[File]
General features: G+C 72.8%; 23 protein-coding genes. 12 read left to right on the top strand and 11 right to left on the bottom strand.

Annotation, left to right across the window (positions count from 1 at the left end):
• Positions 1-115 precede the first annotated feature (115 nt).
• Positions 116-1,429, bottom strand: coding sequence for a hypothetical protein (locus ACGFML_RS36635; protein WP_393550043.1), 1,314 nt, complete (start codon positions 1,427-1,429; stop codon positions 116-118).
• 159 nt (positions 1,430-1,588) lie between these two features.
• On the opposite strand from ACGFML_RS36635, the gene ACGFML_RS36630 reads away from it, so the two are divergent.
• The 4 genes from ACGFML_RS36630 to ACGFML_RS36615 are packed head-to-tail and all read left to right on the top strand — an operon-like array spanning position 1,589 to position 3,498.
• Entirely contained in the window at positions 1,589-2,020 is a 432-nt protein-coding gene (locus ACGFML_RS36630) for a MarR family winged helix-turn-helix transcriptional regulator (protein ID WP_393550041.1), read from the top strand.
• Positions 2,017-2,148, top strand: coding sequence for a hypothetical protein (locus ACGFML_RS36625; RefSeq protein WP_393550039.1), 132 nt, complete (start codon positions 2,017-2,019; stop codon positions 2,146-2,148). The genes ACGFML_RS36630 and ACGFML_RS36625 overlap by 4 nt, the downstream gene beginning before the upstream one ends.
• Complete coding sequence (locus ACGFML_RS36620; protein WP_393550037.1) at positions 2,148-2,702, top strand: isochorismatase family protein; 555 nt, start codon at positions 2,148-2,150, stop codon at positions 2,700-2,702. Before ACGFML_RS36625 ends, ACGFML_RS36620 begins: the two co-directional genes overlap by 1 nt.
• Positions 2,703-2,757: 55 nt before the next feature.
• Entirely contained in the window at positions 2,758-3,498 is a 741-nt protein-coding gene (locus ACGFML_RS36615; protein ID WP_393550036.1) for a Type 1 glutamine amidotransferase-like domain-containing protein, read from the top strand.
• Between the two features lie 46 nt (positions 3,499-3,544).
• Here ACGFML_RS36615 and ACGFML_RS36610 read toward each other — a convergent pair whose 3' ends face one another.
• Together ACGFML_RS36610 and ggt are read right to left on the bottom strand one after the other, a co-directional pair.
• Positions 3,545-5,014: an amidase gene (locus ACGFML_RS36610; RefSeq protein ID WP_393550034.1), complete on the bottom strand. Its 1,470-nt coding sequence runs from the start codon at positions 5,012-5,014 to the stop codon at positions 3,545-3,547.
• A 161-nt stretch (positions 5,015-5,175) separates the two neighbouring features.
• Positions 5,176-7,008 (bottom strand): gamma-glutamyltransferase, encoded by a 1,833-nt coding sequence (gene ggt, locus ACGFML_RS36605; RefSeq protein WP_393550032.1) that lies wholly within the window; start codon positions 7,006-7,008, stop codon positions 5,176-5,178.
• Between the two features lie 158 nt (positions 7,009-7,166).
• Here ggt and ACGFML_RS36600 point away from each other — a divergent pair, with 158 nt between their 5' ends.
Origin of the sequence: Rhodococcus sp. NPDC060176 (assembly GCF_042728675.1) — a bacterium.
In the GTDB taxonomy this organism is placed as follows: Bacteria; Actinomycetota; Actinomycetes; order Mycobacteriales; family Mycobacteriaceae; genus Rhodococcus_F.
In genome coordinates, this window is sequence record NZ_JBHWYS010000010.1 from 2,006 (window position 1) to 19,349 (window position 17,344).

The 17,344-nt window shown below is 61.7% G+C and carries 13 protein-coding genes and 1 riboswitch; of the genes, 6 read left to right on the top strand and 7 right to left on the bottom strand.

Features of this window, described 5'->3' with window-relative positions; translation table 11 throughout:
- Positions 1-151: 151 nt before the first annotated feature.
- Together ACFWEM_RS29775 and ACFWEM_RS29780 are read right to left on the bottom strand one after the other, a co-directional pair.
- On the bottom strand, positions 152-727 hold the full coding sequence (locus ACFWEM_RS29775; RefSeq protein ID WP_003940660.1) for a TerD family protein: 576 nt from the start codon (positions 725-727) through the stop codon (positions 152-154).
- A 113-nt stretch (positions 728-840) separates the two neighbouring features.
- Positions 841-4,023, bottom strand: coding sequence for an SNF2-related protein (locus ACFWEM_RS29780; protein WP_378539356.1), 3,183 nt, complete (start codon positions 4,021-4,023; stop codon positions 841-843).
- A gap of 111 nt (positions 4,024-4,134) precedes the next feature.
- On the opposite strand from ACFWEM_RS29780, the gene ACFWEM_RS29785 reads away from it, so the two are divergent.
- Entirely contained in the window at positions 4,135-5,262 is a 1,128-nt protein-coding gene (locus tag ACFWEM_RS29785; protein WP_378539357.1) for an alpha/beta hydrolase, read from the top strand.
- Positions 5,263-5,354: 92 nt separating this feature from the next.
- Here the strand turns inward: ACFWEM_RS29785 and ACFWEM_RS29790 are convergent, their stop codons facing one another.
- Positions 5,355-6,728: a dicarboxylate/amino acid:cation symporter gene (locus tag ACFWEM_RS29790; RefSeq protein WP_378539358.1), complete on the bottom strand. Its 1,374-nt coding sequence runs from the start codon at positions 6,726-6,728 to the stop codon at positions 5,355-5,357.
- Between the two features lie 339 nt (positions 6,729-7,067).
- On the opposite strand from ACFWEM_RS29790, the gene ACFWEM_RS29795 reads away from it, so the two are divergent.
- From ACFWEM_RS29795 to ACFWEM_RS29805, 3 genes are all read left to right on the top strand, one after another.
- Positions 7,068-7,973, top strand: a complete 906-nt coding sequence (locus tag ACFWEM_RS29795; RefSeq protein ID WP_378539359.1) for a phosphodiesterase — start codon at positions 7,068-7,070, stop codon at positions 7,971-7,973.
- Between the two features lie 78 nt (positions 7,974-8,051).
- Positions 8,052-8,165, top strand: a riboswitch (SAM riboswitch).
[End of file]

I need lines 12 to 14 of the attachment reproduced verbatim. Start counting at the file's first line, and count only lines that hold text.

• Entirely contained in the window at positions 2,758-3,498 is a 741-nt protein-coding gene (locus ACGFML_RS36615; protein ID WP_393550036.1) for a Type 1 glutamine amidotransferase-like domain-containing protein, read from the top strand.
• Between the two features lie 46 nt (positions 3,499-3,544).
• Here ACGFML_RS36615 and ACGFML_RS36610 read toward each other — a convergent pair whose 3' ends face one another.